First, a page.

Molecular Genetics and Microbiology
Department of Molecular Genetics and Microbiology
First Thesis Advisor
Larry W. Hardy
Bacteriophage T4, Deoxycytidine Monophosphate
Bacteriophage T4, Deoxycytidine Monophosphate
Deoxycytidylate (dCMP) hydroxymethylase (CH) catalyzes the formation of 5-hydroxymethyl-dCMP (Hm5CMP) from dCMP and methylene tetrahydrofolate (CH2THF), analogous to the reaction between dUMP and CH2THF catalyzed by thymidylate synthase (TS), an enzyme of known structure. The amino acid sequence identity between invariant TS residues and CH is at least 50%. Most of the residues which contact the dUMP and CH2THF in TS are conserved in CH. It is hypothesized that CH is homologous to TS in both structure and mechanism. The project described in this thesis tests this hypothesis.
In-vitro studies on catalysis by CH variants.
The roles of three residues in catalysis by CH have been tested using site-directed mutagenesis. Conversion of Cys148 to Asp, Gly or Ser decreases CH activity at least 105 fold, consistent with a nucleophilic role for Cys148 (analogous to the catalytic Cys in TS). In crystalline TS, hydrogen bonds connect O4 and N3 of bound dUMP to the side chain of an Asn; the corresponding CH residue is Asp179. Conversion of Asp179 in CH to Asn reduces kcat/KM for dCMP by 104 fold and increases kcat/KM for dUMP 60 fold, changing the nucleotide specificity of the enzyme. Other studies have shown that the specificity of TS was changed from dUMP to dCMP by conversion of the appropriate Asn to Asp. Based on the crystal structure of TS, a Glu residue (also conserved in CH) is proposed to catalyze formation of the N5 iminium ion methylene donor by protonation of N10 of CH2THF. In CH and TS, overall turnover and tritium exchange are tightly coupled. Replacement of Glu60 in CH or Glu58 in TS uncouples these catalytic steps. Conversion the Glu60/58 to Gln or Asp results in a 5-50 fold decrease in the ability to catalyze tritium exchange, consistent with an inability to catalyze formation of the N5 iminium ion, but also results in a 104-105 decrease in product formation. This suggests that Glu60/58is also involved in a step in catalysis after nucleotide and folate binding and proton removal from carbon 5 of the nucleotide.
Isotope effect studies.
The observed value of the α-secondary tritium inverse equilibrium isotope effect (EIE = 0.8) on formation of the complex between FdUMP, CH2THF and both wild-type CH and CH(D179N) indicates that carbon 6 of FdUMP is sp3 hybridized (tetrahedral) in the ternary complex. This is consistent with the hypothesis that that carbon 6 is bonded to Cys148 in the complex. Removal of Cys148in CH prevents complex formation with FdUMP. Lack of an observed α-secondary tritium kinetic isotope effect (KIE) for position 6 of dCMP for both enzymes suggests that the intrinsic KIE is masked by other rate-limiting steps or that rehybridization follows the first irreversible step. An observed KIE on carbon 6 of dUMP by CH(D179N) suggests the rate-limiting steps for the two nucleotide substrates is different.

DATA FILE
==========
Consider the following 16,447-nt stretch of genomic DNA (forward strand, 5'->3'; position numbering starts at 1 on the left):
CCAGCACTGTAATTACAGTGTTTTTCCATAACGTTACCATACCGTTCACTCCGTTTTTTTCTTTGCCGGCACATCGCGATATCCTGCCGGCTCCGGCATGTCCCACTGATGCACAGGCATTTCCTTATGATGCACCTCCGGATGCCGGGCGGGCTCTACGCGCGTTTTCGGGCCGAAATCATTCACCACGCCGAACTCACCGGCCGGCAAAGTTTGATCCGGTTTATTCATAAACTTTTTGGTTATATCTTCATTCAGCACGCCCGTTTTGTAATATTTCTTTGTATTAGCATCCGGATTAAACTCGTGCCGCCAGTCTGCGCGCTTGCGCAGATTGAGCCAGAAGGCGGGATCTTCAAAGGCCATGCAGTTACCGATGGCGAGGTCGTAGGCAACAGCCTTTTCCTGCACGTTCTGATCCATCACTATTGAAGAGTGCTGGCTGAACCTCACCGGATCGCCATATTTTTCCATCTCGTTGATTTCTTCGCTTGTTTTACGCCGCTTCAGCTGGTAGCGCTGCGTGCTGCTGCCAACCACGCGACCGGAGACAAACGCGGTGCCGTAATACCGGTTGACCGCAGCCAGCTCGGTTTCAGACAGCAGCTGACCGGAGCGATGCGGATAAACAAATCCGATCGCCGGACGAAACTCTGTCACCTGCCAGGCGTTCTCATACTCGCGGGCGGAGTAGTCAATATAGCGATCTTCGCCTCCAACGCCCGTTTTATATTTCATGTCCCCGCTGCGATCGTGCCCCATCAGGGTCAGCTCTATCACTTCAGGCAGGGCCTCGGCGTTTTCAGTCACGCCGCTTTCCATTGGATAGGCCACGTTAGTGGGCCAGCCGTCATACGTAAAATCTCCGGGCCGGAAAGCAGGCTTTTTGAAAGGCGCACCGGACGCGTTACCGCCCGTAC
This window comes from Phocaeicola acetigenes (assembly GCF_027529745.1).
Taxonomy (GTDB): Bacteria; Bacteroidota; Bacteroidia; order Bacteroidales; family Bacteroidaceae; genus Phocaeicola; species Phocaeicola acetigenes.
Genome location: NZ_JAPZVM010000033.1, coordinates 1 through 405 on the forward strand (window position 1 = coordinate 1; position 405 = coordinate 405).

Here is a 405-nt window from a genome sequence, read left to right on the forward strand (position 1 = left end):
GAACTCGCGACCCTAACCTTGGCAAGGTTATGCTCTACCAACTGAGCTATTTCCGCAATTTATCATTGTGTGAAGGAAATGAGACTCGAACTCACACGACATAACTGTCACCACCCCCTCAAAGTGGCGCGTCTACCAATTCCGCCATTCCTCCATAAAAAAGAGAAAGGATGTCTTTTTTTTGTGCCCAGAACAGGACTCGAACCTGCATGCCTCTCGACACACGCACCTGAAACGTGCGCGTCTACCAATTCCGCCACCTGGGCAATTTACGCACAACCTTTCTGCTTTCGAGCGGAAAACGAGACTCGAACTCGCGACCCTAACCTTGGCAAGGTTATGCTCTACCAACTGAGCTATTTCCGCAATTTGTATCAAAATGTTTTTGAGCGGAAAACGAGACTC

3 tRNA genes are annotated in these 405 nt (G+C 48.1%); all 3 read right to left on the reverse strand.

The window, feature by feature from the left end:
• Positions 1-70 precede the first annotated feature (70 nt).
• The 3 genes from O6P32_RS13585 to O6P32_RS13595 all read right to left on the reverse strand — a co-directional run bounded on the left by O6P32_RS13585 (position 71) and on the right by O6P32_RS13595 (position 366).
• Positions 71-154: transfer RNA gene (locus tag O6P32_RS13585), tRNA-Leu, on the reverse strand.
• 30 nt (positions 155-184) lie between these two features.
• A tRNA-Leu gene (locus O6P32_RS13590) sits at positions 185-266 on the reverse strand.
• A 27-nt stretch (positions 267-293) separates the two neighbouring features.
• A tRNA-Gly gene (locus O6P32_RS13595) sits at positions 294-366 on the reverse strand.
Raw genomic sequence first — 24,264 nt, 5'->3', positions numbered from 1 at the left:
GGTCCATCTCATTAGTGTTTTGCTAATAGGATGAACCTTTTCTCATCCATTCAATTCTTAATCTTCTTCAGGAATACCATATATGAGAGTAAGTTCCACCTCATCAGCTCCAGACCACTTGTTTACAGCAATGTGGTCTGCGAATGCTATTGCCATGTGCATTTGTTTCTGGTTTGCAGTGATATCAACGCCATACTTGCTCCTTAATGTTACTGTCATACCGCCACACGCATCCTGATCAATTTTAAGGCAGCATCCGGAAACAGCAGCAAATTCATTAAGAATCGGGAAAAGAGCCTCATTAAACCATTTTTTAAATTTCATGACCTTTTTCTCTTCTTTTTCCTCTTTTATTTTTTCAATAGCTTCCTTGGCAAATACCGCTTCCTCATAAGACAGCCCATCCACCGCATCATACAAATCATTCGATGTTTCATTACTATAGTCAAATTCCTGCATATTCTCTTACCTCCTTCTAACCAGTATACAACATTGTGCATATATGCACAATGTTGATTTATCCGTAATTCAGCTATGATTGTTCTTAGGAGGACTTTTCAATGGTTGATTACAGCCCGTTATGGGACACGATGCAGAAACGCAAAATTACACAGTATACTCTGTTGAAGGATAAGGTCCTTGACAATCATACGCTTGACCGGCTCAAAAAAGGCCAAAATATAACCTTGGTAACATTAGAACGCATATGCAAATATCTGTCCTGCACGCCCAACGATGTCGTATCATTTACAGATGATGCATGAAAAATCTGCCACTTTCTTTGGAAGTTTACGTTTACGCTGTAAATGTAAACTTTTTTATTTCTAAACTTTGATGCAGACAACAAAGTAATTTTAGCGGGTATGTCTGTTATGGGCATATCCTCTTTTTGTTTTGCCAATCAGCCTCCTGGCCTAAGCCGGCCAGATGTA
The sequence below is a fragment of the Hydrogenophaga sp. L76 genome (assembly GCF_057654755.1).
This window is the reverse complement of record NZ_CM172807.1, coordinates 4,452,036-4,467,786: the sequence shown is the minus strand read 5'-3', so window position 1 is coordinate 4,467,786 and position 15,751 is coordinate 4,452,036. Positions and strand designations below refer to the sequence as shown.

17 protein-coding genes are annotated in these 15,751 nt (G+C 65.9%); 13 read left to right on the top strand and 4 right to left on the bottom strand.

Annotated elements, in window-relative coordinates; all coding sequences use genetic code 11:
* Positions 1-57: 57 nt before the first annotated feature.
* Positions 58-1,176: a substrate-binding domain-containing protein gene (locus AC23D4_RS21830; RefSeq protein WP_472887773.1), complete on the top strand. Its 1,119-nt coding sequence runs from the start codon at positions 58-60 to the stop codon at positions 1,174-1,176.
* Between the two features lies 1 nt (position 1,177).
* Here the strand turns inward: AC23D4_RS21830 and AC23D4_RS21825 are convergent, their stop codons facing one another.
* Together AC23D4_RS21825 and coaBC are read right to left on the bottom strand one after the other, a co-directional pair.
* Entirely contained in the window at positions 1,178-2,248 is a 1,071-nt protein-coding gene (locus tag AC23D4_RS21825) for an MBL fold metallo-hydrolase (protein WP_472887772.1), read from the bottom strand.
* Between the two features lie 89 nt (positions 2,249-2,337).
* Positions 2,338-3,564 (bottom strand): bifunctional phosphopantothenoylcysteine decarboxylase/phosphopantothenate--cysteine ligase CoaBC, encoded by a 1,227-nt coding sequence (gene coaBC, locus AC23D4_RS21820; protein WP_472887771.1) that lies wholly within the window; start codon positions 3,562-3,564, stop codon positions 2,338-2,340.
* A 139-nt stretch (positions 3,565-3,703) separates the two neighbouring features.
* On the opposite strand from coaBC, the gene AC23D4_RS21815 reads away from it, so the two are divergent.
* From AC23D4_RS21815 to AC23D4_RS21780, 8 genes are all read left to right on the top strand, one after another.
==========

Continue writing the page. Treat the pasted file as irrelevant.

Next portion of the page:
In-vivo studies catalysis by CH variants.
In order to prevent recombination between CH deficient T4 phage and plasmid borne copies of CH variants, the gene coding for CH, gene 42, was deleted from the T4 chromosome. The T4Δ42 phage requires wild-type CH expressed from a plasmid to kill their host cell. CH variants C148G, D179N, E60Q, and E60D, all which exhibit at least 2000 fold lower activity in vitro, do not complement the T4Δ42 phage in vivo.
Interchanging the functional domains of CH and TS.
It is proposed that shortening the C-terminal loop seen in the structure of TS changes the solvent structure of the CH active-site such that it becomes more hydrated. Differences in the solvent structure of the active-site may account for differences in the catalytic specificity between CH and TS, respectively, hydration versus reduction. In order to test the hypothesis that these catalytic differences between TS and CH lie within the C-terminal portion of the enzyme, the N-terminus of the CH(D179N) variant was fused to the C-terminus of the wild-type TS to create a chimeric CH/TS enzyme. The chimeric enzyme was predicted to have specificity for dUMP and a active-site solvent structure similar to that for wild-type TS. However, the resulting protein cannot be overproduced to significant levels and does not have any detectable TS activity in vivo.
Graves, KL. Studies on the Mechanism of Deoxycytidylate Hydroxymethylase from Bacteriophage T4: A Dissertation. (1994). University of Massachusetts Medical School. GSBS Dissertations and Theses. Paper 47. DOI: 10.13028/kb7g-hc12. https://escholarship.umassmed.edu/gsbs_diss/47
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